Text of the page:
Patients with head and neck sarcoma can be treated with proton beam therapy and experience similar outcomes with less impact on quality of life (QoL) compared with standard photon radiation, according to research published in Pediatric Blood & Cancer (online October 23, 2017; doi:10.1002/pbc.26858).
For solid tumors in the head and neck such as soft-tissue sarcoma, neuroblastoma, and thyroid cancer, treatment usually involves a combination of chemotherapy, radiation, surgery, and post-operative radiation. However, sensitivity in the head and neck area causes treatment to lower patient QoL through loss of appetite, difficulty swallowing, or mucositis.
Jennifer Vogel, MD, resident in Radiation Oncology, University of Pennsylvania School of Medicine, and colleagues analyzed data of pediatric patients with head and neck malignancies treated with proton beam therapy to evaluate acute toxicities and early outcomes. A total of 69 patients were assessed who were treated at the University hospital or Children’s Hospital of Philadelphia from 2010 to 2016. Among this patient population, 50% (n = 35) had rhabdomyosarcoma, 7% (n = 10) had Ewing sarcoma, and 33% (n = 24) had a variety of other cancers affecting the head and neck area.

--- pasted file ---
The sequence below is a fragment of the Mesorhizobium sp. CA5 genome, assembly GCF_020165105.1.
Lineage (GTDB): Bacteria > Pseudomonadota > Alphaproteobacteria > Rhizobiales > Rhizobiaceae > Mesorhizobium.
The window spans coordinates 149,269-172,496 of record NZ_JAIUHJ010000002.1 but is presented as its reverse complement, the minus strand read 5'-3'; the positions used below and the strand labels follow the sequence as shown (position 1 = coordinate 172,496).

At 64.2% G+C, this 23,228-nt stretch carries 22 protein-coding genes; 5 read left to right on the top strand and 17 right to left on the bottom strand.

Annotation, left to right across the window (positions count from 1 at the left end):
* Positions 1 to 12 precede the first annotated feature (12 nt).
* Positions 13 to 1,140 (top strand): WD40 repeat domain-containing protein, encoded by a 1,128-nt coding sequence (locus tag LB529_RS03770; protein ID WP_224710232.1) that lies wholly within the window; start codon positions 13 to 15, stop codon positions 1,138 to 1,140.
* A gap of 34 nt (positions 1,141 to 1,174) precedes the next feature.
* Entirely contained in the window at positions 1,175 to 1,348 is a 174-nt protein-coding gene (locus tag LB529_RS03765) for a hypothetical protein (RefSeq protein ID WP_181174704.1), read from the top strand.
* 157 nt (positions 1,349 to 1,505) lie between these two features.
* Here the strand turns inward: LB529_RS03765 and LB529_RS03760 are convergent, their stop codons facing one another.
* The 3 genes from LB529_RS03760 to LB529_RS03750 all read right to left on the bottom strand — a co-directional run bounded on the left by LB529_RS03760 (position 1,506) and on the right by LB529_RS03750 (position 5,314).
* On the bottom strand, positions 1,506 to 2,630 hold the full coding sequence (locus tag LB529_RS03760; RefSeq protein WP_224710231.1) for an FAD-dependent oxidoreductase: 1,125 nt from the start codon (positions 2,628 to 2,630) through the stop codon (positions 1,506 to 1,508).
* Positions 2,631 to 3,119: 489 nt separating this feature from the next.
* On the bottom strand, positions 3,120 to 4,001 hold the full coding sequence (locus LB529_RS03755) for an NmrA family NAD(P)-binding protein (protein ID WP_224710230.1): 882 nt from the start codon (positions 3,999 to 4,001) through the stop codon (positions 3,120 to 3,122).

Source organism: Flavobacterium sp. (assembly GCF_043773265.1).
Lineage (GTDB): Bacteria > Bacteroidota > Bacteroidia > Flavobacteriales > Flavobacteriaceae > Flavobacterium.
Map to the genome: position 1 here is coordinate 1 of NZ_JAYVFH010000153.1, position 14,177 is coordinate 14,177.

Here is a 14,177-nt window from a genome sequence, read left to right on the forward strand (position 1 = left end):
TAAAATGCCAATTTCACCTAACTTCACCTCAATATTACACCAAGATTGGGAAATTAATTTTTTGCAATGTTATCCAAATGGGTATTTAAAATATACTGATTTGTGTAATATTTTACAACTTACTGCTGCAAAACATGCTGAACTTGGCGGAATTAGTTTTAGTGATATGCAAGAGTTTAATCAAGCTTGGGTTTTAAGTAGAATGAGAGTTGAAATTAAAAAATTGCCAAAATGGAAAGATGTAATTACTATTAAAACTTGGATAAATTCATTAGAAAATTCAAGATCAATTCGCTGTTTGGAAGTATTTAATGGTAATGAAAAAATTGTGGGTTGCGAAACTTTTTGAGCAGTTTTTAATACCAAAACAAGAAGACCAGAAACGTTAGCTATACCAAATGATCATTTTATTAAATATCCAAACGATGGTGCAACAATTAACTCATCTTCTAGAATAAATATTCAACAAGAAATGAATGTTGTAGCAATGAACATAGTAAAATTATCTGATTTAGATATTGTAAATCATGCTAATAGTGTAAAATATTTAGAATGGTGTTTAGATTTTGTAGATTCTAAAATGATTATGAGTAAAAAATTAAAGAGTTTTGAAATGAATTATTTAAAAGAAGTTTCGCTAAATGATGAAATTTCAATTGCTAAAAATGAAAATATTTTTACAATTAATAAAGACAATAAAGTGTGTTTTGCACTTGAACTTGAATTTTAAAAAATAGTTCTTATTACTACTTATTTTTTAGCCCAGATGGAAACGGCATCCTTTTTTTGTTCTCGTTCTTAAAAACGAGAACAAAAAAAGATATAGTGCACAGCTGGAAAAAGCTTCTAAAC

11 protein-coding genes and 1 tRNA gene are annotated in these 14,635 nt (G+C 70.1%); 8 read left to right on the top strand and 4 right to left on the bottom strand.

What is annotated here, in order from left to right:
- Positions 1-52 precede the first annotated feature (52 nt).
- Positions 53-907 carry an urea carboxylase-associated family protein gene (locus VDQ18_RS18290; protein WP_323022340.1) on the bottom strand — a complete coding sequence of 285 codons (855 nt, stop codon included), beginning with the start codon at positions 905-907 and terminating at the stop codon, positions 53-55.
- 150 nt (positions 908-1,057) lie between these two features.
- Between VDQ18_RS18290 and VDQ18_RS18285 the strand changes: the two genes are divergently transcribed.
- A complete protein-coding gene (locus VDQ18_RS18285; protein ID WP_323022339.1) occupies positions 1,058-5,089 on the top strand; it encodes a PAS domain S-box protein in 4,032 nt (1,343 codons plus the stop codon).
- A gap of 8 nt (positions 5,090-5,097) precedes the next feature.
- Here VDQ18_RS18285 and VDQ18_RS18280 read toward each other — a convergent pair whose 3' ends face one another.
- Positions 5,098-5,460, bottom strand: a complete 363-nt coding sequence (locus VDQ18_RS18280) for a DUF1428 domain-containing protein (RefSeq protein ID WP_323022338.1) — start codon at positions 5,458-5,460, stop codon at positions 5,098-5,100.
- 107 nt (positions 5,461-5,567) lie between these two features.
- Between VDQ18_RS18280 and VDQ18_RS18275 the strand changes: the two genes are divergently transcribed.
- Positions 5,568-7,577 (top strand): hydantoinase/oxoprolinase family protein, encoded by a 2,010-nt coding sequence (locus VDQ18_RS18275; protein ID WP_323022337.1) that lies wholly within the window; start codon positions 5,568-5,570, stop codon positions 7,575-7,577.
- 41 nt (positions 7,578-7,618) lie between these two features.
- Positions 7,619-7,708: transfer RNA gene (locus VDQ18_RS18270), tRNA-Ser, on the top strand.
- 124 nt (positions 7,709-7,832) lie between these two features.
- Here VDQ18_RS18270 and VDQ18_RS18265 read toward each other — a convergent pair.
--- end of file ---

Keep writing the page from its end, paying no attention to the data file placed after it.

Treatment-related toxicities were measured on a scale from 1 to 5, with 5 being the most severe.
After a 12-month follow-up period, researchers reported that 93% of patients were still alive, and 92% did not experience recurrence at their primary disease site.
Results of the analysis showed that no patients exhibited toxicities above grade 3. The most severe toxicities at grade 3 were loss of appetite (22%), difficulty swallowing (7%), and mucositis (4%). Compared to standard photon radiation, typical rates of grade 3 of 4 mucositis in rhabdomyosarcoma is 46%.
“These data show photon therapy is not only effective, it is also more tolerable for patients,” said Christine Hill-Kayser, MD, chief of Pediatric Radiation Oncology Service, University of Pennsylvania School of Medicine, in a press release (October 23, 2017). “This study shows this treatment is safe and offers practice guidelines for delivering head and neck proton therapy in the pediatric population.”
Long-term follow up of the patients in the study is underway to evaluate disease control and late-developing toxicities.—Zachary Bessette